One subject I haven’t written much about yet is the Synoptic Problem. By reading the canonical Gospels horizontally and comparing related passages, it is quite easy to see why scholars almost unanimously believe Mark was written first (i.e. Marcan Priority). I’d like to highlight the phenomenon of fatigue in particular and what it shows us about these texts. Continue reading “How Editorial Fatigue Shows That Matthew and Luke Copied Mark”
A few months ago, I wrote about some interesting allusions to the priest-poet Epimenides in the New Testament. I’d like to continue exploring non-scriptural literary influences and connections in the Bible with a look at a story from Ovid’s Metamorphoses. Continue reading “Ovid’s Metamorphoses and the Gospel According to Hermes”
Belief in Satan — the embodiment of sin and evil who exists in reality as a personal being — has been a mainstay of Christian doctrine and popular belief since the earliest days of the faith. As with most Christian theology, however, there is great diversity in the church’s teachings on the devil, both past and present. Most Christians assume that the qualities commonly attributed to Satan are derived from clear and straightforward readings of the Bible, but are they really? Continue reading “Princes of Darkness: The Devil’s Many Faces in Scripture and Tradition”
Another Christmas has come and gone, and it is a time of year when one Bible story stands out above all else—the nativity of Jesus. Despite the deep reverence Christians have for this story, many (perhaps most) are aware at some level that the ubiquitous scene with the shepherds, the three magi, the star and the stable full of animals is an idealized fairytale version. As a mythologized tradition, it exists in numerous cultural variations—those from Naples may include taverns and merchants, for example, while Catalan nativity scenes always include a character who is defecating (!), called the “Caganer”. The Bible itself tells two separate tales of Jesus’ birth (one in Matthew and one in Luke), and neither of them presents an account that resembles the modern nativity portrayal. Nor, for that matter, can the two accounts be merged into a single, consistent narrative without altering or omitting numerous critical details. Then again, few people care really look that closely at the biblical texts and their background. The crèche, though not faithful to any biblical story or historical reality, is a powerful vignette full of symbolic elements that combine to create a sense of mystery and awe. In many ways, it has superseded the Gospels as the canonical representation of Jesus’ birth in the minds of believers. Continue reading “Matthew’s Nativity Story, Critically Examined”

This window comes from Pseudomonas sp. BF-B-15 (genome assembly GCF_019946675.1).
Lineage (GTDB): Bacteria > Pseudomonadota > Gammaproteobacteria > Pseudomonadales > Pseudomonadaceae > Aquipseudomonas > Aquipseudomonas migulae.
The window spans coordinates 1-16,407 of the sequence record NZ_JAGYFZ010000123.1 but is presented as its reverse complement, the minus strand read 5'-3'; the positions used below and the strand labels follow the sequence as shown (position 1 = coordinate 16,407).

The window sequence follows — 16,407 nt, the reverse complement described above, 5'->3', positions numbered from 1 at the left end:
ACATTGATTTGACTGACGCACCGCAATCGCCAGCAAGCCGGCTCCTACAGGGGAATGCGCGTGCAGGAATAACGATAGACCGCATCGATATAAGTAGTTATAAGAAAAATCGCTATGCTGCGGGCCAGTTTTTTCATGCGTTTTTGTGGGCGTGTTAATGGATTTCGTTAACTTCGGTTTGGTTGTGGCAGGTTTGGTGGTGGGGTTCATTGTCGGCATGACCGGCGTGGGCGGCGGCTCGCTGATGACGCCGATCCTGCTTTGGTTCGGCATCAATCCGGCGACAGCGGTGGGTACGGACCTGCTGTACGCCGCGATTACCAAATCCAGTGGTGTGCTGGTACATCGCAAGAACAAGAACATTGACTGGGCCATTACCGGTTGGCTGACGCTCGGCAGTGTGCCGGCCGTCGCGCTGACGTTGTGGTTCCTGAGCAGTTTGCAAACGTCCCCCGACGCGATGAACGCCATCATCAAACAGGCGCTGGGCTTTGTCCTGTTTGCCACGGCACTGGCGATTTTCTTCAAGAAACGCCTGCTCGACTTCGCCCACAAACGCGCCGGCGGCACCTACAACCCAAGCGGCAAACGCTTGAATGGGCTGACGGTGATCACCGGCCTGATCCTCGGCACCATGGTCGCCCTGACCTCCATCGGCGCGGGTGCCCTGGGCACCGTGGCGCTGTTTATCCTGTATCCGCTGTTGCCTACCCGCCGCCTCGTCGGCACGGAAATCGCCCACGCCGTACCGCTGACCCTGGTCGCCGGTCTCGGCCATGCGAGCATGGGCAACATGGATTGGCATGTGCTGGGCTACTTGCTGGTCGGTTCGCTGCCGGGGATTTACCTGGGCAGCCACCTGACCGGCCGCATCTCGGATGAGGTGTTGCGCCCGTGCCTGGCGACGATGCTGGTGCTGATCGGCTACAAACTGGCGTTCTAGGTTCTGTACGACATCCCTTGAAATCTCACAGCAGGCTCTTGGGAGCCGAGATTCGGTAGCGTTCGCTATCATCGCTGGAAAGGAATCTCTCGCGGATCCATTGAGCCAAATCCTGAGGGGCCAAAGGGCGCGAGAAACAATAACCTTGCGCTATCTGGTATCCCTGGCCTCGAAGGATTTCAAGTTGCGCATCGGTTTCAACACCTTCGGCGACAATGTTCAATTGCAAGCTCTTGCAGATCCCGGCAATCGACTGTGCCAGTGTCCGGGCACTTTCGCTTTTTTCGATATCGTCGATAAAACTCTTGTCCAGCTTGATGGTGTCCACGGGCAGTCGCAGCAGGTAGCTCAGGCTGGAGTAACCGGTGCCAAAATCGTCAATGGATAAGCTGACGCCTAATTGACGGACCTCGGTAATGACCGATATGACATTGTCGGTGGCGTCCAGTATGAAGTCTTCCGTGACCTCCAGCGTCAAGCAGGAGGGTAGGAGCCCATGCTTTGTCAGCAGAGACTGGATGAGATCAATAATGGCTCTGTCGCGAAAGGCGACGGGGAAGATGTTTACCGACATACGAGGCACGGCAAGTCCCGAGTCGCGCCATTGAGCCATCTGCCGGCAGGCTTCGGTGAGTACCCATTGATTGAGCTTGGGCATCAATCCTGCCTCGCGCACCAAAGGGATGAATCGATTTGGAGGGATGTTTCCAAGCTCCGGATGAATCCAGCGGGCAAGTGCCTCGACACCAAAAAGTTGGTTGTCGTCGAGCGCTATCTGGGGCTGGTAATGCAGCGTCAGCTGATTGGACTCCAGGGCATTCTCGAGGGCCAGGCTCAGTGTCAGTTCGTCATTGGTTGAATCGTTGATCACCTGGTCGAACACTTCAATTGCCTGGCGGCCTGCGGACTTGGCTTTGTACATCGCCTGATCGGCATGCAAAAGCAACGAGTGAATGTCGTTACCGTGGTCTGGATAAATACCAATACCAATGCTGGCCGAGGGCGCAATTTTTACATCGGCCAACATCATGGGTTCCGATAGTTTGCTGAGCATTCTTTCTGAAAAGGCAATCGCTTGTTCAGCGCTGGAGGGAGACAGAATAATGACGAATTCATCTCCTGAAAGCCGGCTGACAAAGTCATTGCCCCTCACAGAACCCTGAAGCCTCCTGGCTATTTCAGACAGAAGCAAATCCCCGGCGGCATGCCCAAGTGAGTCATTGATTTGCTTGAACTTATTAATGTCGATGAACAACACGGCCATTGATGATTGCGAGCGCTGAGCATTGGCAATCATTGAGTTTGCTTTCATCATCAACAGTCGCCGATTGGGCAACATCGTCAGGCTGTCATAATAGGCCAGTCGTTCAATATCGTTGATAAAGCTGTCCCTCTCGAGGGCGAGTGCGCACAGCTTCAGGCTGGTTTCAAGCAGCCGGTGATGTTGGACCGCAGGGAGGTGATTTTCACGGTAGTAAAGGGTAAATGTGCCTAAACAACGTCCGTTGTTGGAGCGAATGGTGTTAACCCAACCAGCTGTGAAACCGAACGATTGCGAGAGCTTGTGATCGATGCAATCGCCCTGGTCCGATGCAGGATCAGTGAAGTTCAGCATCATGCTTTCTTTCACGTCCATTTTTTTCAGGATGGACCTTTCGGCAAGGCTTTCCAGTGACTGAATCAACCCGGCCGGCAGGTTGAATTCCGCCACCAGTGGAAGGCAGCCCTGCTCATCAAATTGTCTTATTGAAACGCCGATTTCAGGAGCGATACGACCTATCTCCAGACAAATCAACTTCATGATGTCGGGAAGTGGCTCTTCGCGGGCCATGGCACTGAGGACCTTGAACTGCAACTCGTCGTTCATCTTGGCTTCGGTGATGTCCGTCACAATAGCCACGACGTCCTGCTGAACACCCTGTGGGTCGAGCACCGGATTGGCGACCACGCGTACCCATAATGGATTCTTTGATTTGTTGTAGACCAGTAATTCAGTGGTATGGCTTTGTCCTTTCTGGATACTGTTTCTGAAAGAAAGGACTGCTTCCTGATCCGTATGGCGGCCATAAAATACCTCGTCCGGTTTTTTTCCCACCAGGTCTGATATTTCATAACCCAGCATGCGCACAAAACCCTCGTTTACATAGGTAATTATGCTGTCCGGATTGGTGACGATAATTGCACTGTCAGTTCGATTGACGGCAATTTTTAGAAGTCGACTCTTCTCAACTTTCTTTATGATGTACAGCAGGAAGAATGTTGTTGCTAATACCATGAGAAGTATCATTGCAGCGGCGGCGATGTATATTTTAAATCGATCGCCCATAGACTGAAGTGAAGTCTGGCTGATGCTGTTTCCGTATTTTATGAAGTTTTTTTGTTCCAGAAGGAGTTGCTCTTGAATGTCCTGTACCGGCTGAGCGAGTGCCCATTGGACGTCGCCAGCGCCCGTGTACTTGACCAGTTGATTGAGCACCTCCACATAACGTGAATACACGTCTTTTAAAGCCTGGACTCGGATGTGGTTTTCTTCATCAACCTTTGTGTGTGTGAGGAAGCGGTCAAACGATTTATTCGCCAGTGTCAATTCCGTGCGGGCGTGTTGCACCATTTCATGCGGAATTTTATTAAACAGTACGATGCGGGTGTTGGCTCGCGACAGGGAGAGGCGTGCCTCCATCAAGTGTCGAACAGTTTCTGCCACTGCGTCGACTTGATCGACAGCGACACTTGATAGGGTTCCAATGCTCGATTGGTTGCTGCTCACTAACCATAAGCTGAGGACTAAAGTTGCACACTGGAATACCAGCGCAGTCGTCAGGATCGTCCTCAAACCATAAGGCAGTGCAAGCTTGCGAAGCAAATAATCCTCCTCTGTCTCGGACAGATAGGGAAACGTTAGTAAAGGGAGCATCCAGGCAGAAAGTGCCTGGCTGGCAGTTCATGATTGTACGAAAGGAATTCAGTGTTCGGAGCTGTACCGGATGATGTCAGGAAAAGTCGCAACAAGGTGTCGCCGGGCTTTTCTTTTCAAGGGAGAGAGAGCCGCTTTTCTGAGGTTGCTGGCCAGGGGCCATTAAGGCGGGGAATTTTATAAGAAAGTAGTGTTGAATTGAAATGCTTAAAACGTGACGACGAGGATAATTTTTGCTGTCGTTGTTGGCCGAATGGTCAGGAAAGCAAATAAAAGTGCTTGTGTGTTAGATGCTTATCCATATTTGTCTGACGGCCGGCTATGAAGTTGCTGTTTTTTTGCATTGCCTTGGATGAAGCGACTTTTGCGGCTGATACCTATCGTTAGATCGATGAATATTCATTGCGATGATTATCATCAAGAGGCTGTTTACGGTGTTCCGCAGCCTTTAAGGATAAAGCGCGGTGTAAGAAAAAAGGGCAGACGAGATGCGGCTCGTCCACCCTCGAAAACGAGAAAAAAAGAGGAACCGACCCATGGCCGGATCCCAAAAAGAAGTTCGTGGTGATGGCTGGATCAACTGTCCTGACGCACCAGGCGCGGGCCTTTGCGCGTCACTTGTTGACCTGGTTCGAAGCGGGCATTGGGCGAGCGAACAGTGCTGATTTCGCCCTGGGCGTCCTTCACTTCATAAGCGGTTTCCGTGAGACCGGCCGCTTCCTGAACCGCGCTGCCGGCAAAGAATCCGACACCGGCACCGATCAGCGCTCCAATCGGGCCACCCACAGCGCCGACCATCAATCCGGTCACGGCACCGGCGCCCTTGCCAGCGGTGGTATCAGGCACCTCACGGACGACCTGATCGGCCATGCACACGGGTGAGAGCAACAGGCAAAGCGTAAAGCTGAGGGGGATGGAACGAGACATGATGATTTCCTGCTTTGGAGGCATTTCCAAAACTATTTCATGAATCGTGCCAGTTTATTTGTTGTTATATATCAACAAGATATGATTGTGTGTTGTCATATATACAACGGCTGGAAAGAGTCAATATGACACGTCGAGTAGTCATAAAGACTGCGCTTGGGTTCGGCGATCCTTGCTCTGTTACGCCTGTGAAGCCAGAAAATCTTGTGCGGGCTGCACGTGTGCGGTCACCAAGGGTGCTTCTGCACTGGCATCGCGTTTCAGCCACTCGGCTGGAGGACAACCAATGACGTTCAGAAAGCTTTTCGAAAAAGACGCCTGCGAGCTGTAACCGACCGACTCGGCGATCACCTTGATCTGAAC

With Ridley Scott’s new motion picture Exodus: Gods and Kings nearing its release date of December 12, I thought the Exodus would make a good topic for analysis. The tale of Moses, the ten (or so) plagues, and the Israelites’ flight from Egypt is in many ways the climax of the Pentateuch’s narrative arc — a Bible story that defines the nation of Israel and the most important figure in Judaism, Moses.
Investigation of the book of Exodus could fill (and has filled) innumerable articles and books, but even a fairly cursory look at the story of the plagues reveals tantalizing details and odd inconsistencies that imply a rich and complex history of authorship and revision. Continue reading “Exodus and the Plagues of Egypt”
In an earlier article, I examined the genealogy that the Gospel of Matthew gives for Jesus and drew some conclusions about its sources and purpose. To summarize, Matthew’s genealogy is built on an artificial numerical scheme that divides Israel’s past from Abraham to Jesus into three periods spanning fourteen generations each. For the most part, it is based on the genealogies found in 1 Chronicles, and many contradictions with the Hebrew Old Testament can be explained by Matthew’s use of the Greek Septuagint (LXX) — particularly, a manuscript with variant readings that resemble Codex Alexandrinus. This genealogy makes Jesus out to be an individual of both royal and priestly descent, and it associates Jesus with some interesting women along the way.
The genealogy in the Gospel of Luke goes all the way back to Adam and is almost twice as long as Matthew’s, listing 77 generations. Luke’s view of Jesus, purpose for writing, and access to manuscripts were quite different, and the result is a pedigree that cannot be reconciled with Matthew’s ancestral list, despite many creative attempts at harmonization by theologians both ancient and modern. What can we deduce from a close look at Luke’s genealogy? Continue reading “Luke’s Genealogy Compared with Matthew and the Old Testament”